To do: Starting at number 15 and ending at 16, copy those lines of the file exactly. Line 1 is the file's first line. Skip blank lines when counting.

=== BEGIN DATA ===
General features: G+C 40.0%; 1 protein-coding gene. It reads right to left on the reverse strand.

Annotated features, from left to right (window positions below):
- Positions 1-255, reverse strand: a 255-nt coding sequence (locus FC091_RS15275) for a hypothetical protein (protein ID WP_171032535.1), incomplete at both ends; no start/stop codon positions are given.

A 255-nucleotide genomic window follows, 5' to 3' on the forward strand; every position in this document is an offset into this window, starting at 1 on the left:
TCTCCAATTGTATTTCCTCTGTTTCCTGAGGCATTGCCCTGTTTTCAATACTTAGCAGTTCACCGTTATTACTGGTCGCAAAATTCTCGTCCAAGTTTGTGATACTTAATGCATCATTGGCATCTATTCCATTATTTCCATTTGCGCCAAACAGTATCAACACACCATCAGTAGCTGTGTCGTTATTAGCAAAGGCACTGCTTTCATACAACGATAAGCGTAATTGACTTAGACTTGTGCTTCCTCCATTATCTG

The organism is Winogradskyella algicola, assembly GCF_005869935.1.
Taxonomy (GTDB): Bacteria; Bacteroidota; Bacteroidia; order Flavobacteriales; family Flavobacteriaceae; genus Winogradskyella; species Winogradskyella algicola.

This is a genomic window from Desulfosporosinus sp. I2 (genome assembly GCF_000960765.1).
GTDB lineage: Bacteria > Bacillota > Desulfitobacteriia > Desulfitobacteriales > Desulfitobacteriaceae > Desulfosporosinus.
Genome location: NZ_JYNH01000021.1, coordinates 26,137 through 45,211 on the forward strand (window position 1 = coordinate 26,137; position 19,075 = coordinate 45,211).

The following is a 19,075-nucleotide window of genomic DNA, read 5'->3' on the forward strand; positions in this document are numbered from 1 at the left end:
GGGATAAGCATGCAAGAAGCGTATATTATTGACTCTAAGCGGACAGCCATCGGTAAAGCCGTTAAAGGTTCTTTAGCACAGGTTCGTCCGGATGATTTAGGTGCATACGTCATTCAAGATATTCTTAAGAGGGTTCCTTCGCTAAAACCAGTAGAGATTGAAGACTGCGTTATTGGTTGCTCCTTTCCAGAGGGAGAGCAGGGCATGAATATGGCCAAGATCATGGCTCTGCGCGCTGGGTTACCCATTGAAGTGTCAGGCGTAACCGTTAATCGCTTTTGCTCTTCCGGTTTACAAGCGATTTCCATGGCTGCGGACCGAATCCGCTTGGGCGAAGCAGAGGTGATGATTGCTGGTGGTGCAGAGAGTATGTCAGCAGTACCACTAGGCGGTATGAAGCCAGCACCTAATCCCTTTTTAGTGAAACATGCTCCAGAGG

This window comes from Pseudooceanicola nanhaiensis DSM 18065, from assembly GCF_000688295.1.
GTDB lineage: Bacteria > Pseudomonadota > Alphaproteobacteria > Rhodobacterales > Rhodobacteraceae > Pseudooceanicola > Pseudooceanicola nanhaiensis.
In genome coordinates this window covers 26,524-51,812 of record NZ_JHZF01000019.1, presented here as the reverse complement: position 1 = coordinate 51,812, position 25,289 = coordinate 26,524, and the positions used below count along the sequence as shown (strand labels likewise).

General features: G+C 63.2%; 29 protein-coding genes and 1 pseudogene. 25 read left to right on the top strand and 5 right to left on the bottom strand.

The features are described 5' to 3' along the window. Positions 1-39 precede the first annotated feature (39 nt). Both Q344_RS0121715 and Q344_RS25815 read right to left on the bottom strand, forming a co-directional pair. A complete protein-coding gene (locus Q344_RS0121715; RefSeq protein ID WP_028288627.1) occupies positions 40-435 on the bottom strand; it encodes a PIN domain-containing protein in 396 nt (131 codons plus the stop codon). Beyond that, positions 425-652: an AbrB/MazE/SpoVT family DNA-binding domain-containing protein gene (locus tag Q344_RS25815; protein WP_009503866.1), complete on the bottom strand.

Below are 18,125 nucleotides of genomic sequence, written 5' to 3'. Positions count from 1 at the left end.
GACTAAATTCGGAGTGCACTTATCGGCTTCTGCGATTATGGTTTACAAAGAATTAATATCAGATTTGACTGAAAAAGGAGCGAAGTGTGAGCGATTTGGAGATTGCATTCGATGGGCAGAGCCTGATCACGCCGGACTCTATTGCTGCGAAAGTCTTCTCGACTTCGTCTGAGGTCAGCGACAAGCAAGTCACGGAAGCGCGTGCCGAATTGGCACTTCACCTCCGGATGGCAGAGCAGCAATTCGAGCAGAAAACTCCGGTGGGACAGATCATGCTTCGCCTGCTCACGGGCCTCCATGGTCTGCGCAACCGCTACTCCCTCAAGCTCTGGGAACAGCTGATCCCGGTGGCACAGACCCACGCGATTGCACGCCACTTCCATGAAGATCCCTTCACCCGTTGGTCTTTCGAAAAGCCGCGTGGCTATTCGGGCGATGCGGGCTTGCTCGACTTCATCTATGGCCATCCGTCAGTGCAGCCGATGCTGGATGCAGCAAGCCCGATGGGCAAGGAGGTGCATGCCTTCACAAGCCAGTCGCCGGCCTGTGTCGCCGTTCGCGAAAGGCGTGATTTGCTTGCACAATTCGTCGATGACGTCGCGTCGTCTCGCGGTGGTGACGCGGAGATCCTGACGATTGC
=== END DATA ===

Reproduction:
In genome coordinates this window covers 26,524-51,812 of record NZ_JHZF01000019.1, presented here as the reverse complement: position 1 = coordinate 51,812, position 25,289 = coordinate 26,524, and the positions used below count along the sequence as shown (strand labels likewise).

General features: G+C 63.2%; 29 protein-coding genes and 1 pseudogene. 25 read left to right on the top strand and 5 right to left on the bottom strand.